Here is the living room (and the big pup!) before we started working:
And here is the living room after about 10 to 15 hours of stripping back SEVEN layers of wallpaper:
It looks like a war zone. Remember those horrible, heart-wrenching photos of the insides of destroyed houses in New Orleans after Hurricane Katrina? Yup. That's what our house looks like to me.
Stripping 100 years of wallpaper (many layers of which have been adhered with actual glue that doesn't come off with those removal chemicals) is not an easy feat, as you can probably imagine. We have learned some tricks, though, that have made it a teeeeny bit easier. Allow me to share, should anyone reading this ever find themselves in the same horrible situation:
1. Get a wallpaper steamer.
We started by renting one at Taylor Rental for $28 a day. We weren't sure if it would be worth it or not, so we figured we'd rent one first and try it out. It definitely helps, and the steam penetrates most of the layers to allow for scraping. We decided to buy our own, for just under $100 at Lowes, since EVERY SINGLE ROOM in our house has 100 years of wallpaper to remove, and spending nearly 30 bucks a day just didn't make economical sense.
The steamer we got was the Wagner 905 Power Steamer. It's the little yellow vacuum-looking thingy in the second picture above. It doesn't hold as much water as the one we rented, but it still does the job.
2. Vinegar actually works.
Spraying a mixture of water and vinegar on the walls has been the most effective "chemical" treatment we've found so far. We tried DIP, that didn't work. The vinegar does smell strong, so you'll want to keep windows open. Also, if you have a dog that's anything like Lucy and will eat everything in sight, you should keep them away. Lucy licked the vinegar off the walls. Gross. Use a wallpaper scorer to puncture the paper (it likely won't penetrate all 60 million layers of paper that seem to be on your wall, but it will get through the first few) and spray the vinegar mix. Let it sit for a minute, then hit it with the steamer. Scrape the layers off with the putty knife.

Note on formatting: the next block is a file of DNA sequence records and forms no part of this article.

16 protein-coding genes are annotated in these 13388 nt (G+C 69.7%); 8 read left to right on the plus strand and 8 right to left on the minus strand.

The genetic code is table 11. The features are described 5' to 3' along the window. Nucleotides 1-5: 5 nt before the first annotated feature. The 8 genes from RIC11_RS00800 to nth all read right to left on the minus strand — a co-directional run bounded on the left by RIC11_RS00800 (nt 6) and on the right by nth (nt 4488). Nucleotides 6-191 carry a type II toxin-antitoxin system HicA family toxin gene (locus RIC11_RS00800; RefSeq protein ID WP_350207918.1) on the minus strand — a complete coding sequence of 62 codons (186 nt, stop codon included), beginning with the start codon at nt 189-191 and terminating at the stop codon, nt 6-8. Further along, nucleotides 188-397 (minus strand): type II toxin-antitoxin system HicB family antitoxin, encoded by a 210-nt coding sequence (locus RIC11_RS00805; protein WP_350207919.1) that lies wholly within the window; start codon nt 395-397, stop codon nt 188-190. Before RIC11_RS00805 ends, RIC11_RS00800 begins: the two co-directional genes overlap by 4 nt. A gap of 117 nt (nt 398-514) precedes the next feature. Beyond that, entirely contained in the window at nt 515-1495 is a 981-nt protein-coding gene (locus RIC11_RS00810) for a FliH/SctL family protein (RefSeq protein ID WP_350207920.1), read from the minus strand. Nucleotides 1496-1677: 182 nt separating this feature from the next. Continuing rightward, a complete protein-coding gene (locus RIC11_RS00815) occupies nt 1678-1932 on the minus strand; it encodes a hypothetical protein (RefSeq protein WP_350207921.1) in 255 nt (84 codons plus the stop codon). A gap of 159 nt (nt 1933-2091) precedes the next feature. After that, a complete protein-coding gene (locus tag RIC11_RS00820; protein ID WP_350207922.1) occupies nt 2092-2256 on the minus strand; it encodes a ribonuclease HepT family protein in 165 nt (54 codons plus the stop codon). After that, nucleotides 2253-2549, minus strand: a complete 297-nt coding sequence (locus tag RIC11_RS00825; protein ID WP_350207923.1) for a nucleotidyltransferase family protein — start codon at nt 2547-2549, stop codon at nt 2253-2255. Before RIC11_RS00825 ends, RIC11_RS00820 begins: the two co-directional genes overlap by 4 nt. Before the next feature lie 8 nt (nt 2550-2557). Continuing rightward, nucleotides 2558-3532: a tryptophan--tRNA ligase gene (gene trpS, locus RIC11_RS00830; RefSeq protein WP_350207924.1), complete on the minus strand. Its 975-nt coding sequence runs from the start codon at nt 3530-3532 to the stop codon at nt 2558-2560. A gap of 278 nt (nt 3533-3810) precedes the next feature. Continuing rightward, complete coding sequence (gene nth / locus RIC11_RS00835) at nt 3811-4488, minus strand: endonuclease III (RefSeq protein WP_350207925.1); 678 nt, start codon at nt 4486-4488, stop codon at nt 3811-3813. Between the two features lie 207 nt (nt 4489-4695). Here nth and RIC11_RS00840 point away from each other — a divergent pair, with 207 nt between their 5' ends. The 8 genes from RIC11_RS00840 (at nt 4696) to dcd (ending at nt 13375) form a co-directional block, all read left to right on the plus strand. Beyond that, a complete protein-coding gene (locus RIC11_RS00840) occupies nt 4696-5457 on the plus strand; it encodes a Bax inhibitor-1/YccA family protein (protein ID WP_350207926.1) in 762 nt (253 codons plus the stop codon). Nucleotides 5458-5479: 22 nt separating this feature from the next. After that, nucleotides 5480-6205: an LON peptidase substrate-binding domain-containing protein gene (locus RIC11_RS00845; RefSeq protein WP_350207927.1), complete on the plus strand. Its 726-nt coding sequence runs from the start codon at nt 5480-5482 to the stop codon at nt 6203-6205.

If you're as lucky as we are, right about now in the process you'll discover that underneath layer #3, there is a thin layer of plaster from when some previous owner decided to plaster over the walls and then apply more wallpaper in an effort to patch problem areas. This will enrage you but it is important to not burn your new house down just yet. Instead, pick away at the plaster layer with your putty knife, and keep scraping.
Once all the paper is off completely (at this rate, we have no idea when that will be) we'll need to skim coat the entire walls, floor to ceiling, with a thin layer of plaster. There are a ton of cracks, crevices, and other imperfections in the drywall from being so old. We'll need to skim coat the walls to smooth them out (at least one coat, maybe two), sand the plaster down, and then prime and paint.
Our goal is to have the living room primed by the time we move in next Sunday. I honestly don't see how it's going to happen. We'll be there all day tomorrow (our brand new appliances are being delivered tomorrow morning!!) so hopefully we can bust out a ton of this shit and get closer to it looking like a real room and not a disaster area!
The amount of (seemingly) endless work ahead of us is kind of a depressing thought, sooo I'm going to end this post on a happier note: